Do you or a loved one struggle with addiction? We all know the detrimental consequences associated with prolonged substance use. From strained relationships to diminished self-esteem to health complications (including death), addiction doesn't cut corners with its ramifications.
It's reasonable to desperately want recovery for yourself or an addicted loved one. That said, the process isn't always straightforward. Unfortunately, there are many toxic misconceptions about what recovery does and doesn't entail.
Let's get into some of the myths.
"You Can Stop If You Want To Stop"
There is no doubt that addiction can be frustrating. You watch yourself or someone struggle with the same negative cycles again and again. You know the decisions are dangerous and yet they keep being made.
Maybe you want to stop—and you have tried to stop—but the compulsion feels so consuming that it's easier to give into it. And so, the pattern continues.
Addiction is a chronic, medical condition that impacts one's neurobiological chemistry. It affects biological, social, and psychological functioning. The brain becomes hardwired to seek, crave, and withdraw from substances.
"Stopping" isn't as easy as wanting to stop. If it were that simple, everyone would do it! Instead, recovery often entails a process of intense trial-and-error, of learning new coping skills, and of learning how to manage intense cravings when they arise.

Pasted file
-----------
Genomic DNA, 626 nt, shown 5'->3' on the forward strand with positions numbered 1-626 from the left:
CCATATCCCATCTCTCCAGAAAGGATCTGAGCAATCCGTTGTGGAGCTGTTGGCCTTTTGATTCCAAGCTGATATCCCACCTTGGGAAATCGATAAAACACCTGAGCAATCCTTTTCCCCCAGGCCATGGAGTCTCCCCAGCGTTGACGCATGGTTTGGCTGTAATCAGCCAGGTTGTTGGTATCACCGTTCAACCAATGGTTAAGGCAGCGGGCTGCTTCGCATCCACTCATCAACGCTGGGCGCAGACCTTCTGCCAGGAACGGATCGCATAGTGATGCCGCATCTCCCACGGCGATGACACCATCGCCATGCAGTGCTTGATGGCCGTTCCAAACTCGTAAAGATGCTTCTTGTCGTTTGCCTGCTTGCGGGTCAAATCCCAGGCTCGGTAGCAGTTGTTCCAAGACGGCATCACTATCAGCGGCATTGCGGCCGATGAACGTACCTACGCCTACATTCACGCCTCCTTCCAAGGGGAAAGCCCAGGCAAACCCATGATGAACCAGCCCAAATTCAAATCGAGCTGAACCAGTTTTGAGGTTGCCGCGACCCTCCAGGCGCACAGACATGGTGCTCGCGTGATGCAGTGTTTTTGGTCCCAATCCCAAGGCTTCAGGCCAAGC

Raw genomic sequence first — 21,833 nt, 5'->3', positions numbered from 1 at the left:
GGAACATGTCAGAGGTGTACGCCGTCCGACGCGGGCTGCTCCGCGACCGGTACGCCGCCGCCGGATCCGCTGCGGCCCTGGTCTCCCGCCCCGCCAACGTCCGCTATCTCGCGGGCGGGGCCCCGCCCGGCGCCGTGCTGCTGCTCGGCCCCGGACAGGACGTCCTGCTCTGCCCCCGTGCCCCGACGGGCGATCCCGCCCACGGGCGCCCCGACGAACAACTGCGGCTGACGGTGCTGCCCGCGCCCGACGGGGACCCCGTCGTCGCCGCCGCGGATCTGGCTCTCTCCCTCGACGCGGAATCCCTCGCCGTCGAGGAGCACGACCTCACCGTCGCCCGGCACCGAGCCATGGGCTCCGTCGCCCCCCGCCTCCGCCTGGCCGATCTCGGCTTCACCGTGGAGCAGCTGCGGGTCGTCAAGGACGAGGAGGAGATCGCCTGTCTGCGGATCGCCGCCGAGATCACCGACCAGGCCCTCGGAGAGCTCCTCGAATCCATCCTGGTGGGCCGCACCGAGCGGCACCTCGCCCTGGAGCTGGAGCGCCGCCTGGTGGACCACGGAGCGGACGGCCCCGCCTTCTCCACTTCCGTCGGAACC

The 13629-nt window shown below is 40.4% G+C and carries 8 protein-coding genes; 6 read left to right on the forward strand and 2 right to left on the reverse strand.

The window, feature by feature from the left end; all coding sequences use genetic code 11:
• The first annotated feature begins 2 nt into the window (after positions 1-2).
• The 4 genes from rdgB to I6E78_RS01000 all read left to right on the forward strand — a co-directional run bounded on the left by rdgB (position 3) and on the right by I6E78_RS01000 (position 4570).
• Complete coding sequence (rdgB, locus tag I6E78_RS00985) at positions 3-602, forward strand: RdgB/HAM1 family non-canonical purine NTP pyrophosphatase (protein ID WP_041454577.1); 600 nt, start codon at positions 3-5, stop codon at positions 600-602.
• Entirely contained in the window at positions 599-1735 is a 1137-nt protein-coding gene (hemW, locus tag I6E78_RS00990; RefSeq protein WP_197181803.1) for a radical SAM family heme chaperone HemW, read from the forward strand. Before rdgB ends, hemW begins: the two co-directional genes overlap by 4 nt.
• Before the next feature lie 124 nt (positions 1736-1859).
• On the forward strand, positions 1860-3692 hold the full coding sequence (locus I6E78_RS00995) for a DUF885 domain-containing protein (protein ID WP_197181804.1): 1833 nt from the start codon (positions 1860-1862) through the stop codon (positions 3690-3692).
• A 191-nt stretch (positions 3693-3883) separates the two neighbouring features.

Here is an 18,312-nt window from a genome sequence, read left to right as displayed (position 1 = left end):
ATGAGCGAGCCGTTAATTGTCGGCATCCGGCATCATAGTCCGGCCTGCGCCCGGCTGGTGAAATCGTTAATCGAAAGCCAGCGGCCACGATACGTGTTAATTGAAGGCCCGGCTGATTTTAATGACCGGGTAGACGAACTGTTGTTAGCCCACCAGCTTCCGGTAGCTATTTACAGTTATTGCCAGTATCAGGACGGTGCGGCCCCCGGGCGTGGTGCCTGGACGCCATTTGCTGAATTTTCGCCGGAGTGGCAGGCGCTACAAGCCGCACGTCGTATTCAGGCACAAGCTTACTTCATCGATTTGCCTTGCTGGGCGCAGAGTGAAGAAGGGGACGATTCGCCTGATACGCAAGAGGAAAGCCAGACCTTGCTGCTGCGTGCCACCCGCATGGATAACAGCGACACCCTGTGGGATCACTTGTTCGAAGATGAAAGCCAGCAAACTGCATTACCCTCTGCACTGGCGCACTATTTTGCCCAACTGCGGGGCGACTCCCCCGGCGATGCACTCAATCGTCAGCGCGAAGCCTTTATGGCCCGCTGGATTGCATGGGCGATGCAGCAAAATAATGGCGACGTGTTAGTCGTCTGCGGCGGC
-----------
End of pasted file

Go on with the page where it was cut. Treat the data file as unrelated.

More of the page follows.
"Addicts Are Bad People"
Classifying any group of people as bad can lead us down a shaming rabbit hole.
Most people struggling with addiction have histories of co-occurring issues like depression or anxiety. They may have struggled with trauma or abuse in their past. Substances themselves aren't the problem; often, they are the escape and numbing solution for other issues the individual has faced.
It is both ignorant and unfair to assume that these people are "bad." While they may make choices that harm themselves or others, it's often unintentional and done as a means of survival.
"Abstinence Is The Only Way"
Many people stop using drugs and alcohol altogether when they enter recovery. This approach is known as abstinence, which refers to the elimination of mood-altering substances.
However, this treatment option doesn't work for everyone. Some people will benefit from more of a harm reduction approach. Others will need Medication-Assisted Treatment (MAT).
"You Need Professional Treatment"
Treatment can be one of the best decisions you make for addiction recovery. Treatment options vary, but you can typically expect a combination of psychotherapy, medication, and other counseling-related services.
However, treatment is not always viable for everyone. For example, scheduling and financial constraints may make it difficult to pursue this option. Moreover, there are other options, like support groups and holistic care, that may be effective in supporting recovery efforts.
Addiction already has a terrible stigma attached to it. By perpetuating untrue myths, we only perpetuate this stigma, which further alienates and harms those who are struggling.
Knowledge is essential. The more you are willing to learn and integrate information into your life, the more you can help yourself and the people around you.